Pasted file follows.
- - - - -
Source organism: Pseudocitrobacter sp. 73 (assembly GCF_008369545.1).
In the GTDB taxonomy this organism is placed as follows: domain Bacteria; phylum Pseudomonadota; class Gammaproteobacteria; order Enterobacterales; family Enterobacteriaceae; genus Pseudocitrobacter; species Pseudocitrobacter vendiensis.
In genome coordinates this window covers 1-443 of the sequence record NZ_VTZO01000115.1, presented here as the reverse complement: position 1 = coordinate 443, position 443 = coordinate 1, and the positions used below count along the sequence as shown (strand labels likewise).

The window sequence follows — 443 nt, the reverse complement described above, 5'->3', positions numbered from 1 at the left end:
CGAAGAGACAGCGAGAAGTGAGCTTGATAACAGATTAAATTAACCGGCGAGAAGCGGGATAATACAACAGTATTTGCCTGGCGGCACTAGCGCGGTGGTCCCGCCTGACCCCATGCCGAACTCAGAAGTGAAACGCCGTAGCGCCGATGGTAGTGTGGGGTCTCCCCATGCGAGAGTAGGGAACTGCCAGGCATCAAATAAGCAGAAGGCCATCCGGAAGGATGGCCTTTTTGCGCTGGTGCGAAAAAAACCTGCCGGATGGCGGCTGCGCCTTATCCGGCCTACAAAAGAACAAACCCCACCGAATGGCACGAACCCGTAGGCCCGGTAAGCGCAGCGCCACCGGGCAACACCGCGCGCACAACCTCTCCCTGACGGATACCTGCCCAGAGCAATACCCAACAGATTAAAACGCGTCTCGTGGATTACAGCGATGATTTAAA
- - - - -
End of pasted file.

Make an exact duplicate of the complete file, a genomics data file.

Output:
Source organism: Pseudocitrobacter sp. 73 (assembly GCF_008369545.1).
In the GTDB taxonomy this organism is placed as follows: domain Bacteria; phylum Pseudomonadota; class Gammaproteobacteria; order Enterobacterales; family Enterobacteriaceae; genus Pseudocitrobacter; species Pseudocitrobacter vendiensis.
In genome coordinates this window covers 1-443 of the sequence record NZ_VTZO01000115.1, presented here as the reverse complement: position 1 = coordinate 443, position 443 = coordinate 1, and the positions used below count along the sequence as shown (strand labels likewise).

The window sequence follows — 443 nt, the reverse complement described above, 5'->3', positions numbered from 1 at the left end:
CGAAGAGACAGCGAGAAGTGAGCTTGATAACAGATTAAATTAACCGGCGAGAAGCGGGATAATACAACAGTATTTGCCTGGCGGCACTAGCGCGGTGGTCCCGCCTGACCCCATGCCGAACTCAGAAGTGAAACGCCGTAGCGCCGATGGTAGTGTGGGGTCTCCCCATGCGAGAGTAGGGAACTGCCAGGCATCAAATAAGCAGAAGGCCATCCGGAAGGATGGCCTTTTTGCGCTGGTGCGAAAAAAACCTGCCGGATGGCGGCTGCGCCTTATCCGGCCTACAAAAGAACAAACCCCACCGAATGGCACGAACCCGTAGGCCCGGTAAGCGCAGCGCCACCGGGCAACACCGCGCGCACAACCTCTCCCTGACGGATACCTGCCCAGAGCAATACCCAACAGATTAAAACGCGTCTCGTGGATTACAGCGATGATTTAAA